Georgia O’Keeffe Fans Flock to Santa Fe


Are you a fan of famed American artist Georgia O’Keeffe? If so, you shouldn’t miss the opportunity to see her work at the Georgia O’Keeffe Museum in Santa Fe, New Mexico. Founded in 1997, the museum celebrates the life and work of O’Keeffe through her artistic creations, notes and other memorabilia. What’s more, as Amir Landsman discovered on his recent visit, the museum houses the entire collection of the Georgia O’Keeffe Foundation. With well over 1,000 works of art created by O’Keeffe and nearly 3,000 total artworks in its collection, the Georgia O’Keeffe Museum is a must-see for serious art students and fans of O’Keeffe.

What Makes Georgia O’Keeffe So Special?

As a young artist, O’Keeffe first came to national prominence when her close-up paintings of flowers in bloom gained popularity among the New York art scene. She was in her late 20s and living in New York City at the time of this breakthrough.

O’Keeffe’s sketches, drawings and paintings were critical to the development of the American Modernism school of art, and O’Keeffe herself has often been called the Mother of American Modernism. Her independent spirit and exceptional talent made her a standout in the art community and created demand for her landscapes, images of flowers and other still life subjects.

O’Keeffe’s New Mexico Connection

Georgia O’Keeffe had a significant impact on other artists during her time in New York and was influenced by them in turn. Alfred Stieglitz, a prominent New York gallery owner, was one of the major factors in O’Keeffe’s early success and provided her with exposure to some of the most innovative names in the art field. The Stieglitz Circle was composed of luminaries that included John Marin, Alfred Maurer, Abraham Walkowitz, Marsden Hartley and Arthur Dove. Stieglitz had extensive connections within the art world and was able to promote O’Keeffe’s stunningly original depictions of flowers, bones and stark landscapes to an eager audience of critics and patrons. The relationship between O’Keeffe and Stieglitz became progressively closer, and the couple married in 1924. In 1929, O’Keeffe moved to New Mexico and began a series of landscapes and still life paintings that are considered classic examples of the Modernism movement.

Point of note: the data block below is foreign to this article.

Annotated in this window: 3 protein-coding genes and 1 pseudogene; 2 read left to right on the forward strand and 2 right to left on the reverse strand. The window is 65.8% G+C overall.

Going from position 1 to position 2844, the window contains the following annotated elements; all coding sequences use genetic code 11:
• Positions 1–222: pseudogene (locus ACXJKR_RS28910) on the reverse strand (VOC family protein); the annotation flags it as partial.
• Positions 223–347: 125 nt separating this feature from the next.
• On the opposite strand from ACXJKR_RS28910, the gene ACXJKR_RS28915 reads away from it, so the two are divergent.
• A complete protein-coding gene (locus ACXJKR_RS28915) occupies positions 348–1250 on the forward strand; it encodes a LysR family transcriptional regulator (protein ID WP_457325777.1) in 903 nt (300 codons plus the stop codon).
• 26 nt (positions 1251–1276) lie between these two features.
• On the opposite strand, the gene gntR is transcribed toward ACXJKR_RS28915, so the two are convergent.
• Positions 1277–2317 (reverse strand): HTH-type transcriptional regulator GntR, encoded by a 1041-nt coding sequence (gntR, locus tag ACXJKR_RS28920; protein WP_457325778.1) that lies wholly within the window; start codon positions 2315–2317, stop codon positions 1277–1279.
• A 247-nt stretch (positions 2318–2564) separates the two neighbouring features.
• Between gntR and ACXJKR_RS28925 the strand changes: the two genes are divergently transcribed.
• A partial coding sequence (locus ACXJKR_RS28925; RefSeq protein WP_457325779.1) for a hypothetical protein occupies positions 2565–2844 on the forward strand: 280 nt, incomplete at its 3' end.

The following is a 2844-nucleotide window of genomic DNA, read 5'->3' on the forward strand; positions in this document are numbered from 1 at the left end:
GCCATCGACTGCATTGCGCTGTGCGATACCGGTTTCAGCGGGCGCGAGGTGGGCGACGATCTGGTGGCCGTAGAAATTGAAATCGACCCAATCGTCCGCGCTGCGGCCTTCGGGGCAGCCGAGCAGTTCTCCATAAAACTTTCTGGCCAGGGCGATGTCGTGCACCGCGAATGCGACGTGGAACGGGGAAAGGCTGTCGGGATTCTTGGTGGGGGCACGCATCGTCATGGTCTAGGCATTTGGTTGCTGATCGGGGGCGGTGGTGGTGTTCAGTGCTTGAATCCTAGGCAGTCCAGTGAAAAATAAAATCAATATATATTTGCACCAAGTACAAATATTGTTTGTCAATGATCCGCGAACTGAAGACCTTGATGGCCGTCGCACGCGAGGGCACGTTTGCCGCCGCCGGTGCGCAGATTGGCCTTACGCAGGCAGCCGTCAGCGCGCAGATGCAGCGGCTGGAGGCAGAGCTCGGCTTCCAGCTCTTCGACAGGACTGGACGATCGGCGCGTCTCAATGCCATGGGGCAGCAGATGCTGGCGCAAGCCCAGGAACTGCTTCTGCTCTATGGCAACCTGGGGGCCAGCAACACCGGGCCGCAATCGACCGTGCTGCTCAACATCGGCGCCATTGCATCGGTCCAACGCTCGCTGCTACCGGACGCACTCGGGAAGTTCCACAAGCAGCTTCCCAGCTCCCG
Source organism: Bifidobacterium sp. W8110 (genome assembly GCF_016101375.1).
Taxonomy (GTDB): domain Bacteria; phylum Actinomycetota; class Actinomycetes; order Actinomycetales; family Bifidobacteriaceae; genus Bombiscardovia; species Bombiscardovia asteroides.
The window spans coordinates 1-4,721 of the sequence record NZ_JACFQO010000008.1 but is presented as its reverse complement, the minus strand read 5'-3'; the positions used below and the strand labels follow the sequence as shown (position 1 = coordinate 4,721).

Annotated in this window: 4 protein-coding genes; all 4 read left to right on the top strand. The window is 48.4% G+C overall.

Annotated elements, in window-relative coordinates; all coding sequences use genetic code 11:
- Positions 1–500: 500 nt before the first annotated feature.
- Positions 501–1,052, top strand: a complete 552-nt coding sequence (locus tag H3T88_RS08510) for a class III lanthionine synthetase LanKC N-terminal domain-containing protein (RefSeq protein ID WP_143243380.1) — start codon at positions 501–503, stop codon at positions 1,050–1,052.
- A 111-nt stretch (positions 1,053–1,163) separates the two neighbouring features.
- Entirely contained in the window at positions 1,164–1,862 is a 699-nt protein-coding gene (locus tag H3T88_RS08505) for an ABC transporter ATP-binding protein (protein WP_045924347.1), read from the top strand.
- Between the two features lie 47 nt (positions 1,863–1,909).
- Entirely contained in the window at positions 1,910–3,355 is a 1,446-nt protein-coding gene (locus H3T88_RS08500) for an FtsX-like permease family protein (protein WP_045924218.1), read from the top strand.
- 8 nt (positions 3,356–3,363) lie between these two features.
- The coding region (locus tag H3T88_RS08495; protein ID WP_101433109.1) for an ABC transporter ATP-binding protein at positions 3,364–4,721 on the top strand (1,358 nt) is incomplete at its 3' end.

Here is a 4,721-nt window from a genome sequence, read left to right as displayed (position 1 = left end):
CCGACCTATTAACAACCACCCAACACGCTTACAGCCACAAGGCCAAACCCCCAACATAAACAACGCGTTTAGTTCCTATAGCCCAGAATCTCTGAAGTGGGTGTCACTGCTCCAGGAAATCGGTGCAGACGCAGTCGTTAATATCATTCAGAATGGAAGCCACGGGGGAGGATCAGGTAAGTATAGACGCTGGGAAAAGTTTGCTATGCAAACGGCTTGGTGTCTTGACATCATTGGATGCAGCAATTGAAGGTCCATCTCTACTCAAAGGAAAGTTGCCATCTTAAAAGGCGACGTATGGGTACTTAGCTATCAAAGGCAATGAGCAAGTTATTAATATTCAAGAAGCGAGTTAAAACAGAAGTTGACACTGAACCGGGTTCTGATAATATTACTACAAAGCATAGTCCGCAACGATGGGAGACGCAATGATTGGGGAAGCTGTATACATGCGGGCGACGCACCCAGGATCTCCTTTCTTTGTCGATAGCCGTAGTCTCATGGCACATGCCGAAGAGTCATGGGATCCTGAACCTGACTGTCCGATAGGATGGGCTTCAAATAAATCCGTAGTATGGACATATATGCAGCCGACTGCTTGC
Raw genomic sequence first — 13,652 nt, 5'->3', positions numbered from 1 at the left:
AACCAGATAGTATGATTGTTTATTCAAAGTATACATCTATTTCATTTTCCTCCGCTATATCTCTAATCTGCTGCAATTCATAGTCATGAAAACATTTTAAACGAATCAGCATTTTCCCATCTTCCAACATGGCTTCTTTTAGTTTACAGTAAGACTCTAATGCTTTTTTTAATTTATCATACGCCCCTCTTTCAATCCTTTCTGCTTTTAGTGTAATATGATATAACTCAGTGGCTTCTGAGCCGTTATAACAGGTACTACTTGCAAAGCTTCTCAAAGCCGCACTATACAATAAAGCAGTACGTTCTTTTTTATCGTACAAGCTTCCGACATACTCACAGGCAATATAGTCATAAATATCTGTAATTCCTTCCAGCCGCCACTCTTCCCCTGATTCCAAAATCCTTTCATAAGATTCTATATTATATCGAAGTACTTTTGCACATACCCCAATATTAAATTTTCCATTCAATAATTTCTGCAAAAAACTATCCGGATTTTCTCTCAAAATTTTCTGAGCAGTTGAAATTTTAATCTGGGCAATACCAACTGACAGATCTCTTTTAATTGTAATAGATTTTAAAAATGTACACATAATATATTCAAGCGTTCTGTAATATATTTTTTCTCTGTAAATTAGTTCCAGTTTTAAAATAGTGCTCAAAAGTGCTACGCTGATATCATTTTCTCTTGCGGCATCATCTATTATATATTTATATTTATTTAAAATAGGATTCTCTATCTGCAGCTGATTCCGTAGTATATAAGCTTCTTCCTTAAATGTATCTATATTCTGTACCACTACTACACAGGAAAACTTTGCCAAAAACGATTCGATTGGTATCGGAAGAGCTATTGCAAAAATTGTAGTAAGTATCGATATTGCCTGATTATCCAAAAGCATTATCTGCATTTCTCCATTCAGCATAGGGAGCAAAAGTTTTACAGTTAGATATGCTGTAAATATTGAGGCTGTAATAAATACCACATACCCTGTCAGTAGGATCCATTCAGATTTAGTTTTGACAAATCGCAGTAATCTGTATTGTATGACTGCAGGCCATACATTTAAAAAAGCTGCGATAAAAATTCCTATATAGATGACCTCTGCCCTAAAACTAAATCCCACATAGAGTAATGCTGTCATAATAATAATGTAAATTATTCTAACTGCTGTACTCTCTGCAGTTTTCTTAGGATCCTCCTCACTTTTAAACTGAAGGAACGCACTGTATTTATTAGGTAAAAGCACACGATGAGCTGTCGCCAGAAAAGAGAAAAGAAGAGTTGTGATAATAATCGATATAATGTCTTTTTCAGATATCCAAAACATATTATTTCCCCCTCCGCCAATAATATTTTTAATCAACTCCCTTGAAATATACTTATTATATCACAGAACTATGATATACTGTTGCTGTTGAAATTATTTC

In 1938, O’Keeffe was asked to create two paintings for an ad campaign planned by the Hawaiian Pineapple Company. Cash flow difficulties and interest in travel motivated O’Keeffe to accept this offer and travel to the islands of Maui, Oahu, Hawaii and Kauai. Her works during this period focus on tropical plant life, Hawaiian fishhooks and other traditional elements of island living and are among the most beautiful of O’Keeffe’s paintings. She returned to New Mexico and the iconic flowers, bones and landscapes that made her a household name in the fine arts community. Until her death in 1986, Georgia O’Keeffe made her home at the Ghost Ranch retreat in New Mexico and painted numerous versions of the natural landscapes and geological features in the immediate area.

The simplicity and clarity of O’Keeffe’s work continues to attract new admirers and devotees like Amir Landsman. The Georgia O’Keeffe Museum in Santa Fe provides opportunities for younger art fans to discover this unique artist and the natural world she depicted so well.

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